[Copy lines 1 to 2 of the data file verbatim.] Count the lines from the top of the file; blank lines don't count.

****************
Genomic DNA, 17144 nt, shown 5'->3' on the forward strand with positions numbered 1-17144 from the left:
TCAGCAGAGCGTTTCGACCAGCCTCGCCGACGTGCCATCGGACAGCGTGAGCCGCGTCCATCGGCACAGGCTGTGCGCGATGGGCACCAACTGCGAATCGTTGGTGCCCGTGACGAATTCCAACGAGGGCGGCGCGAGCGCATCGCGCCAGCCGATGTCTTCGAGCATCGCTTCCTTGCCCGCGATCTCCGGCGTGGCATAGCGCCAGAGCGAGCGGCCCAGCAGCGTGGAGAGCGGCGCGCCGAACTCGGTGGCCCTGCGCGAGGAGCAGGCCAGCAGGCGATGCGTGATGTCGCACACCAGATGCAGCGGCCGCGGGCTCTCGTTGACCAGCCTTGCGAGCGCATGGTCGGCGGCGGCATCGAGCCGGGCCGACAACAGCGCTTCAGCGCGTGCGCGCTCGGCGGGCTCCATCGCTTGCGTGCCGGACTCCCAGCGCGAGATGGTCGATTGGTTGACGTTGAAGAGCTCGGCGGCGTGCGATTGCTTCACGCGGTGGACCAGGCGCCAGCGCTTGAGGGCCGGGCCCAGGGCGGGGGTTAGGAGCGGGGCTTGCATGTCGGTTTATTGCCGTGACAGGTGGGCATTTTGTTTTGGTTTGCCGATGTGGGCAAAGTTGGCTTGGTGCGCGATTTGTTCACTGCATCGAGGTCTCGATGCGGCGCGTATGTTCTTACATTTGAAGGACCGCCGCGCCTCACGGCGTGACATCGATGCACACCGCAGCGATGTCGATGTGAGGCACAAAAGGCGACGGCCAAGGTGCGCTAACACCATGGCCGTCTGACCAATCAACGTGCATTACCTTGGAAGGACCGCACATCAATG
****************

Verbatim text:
Genomic DNA, 17144 nt, shown 5'->3' on the forward strand with positions numbered 1-17144 from the left:
TCAGCAGAGCGTTTCGACCAGCCTCGCCGACGTGCCATCGGACAGCGTGAGCCGCGTCCATCGGCACAGGCTGTGCGCGATGGGCACCAACTGCGAATCGTTGGTGCCCGTGACGAATTCCAACGAGGGCGGCGCGAGCGCATCGCGCCAGCCGATGTCTTCGAGCATCGCTTCCTTGCCCGCGATCTCCGGCGTGGCATAGCGCCAGAGCGAGCGGCCCAGCAGCGTGGAGAGCGGCGCGCCGAACTCGGTGGCCCTGCGCGAGGAGCAGGCCAGCAGGCGATGCGTGATGTCGCACACCAGATGCAGCGGCCGCGGGCTCTCGTTGACCAGCCTTGCGAGCGCATGGTCGGCGGCGGCATCGAGCCGGGCCGACAACAGCGCTTCAGCGCGTGCGCGCTCGGCGGGCTCCATCGCTTGCGTGCCGGACTCCCAGCGCGAGATGGTCGATTGGTTGACGTTGAAGAGCTCGGCGGCGTGCGATTGCTTCACGCGGTGGACCAGGCGCCAGCGCTTGAGGGCCGGGCCCAGGGCGGGGGTTAGGAGCGGGGCTTGCATGTCGGTTTATTGCCGTGACAGGTGGGCATTTTGTTTTGGTTTGCCGATGTGGGCAAAGTTGGCTTGGTGCGCGATTTGTTCACTGCATCGAGGTCTCGATGCGGCGCGTATGTTCTTACATTTGAAGGACCGCCGCGCCTCACGGCGTGACATCGATGCACACCGCAGCGATGTCGATGTGAGGCACAAAAGGCGACGGCCAAGGTGCGCTAACACCATGGCCGTCTGACCAATCAACGTGCATTACCTTGGAAGGACCGCACATCAATG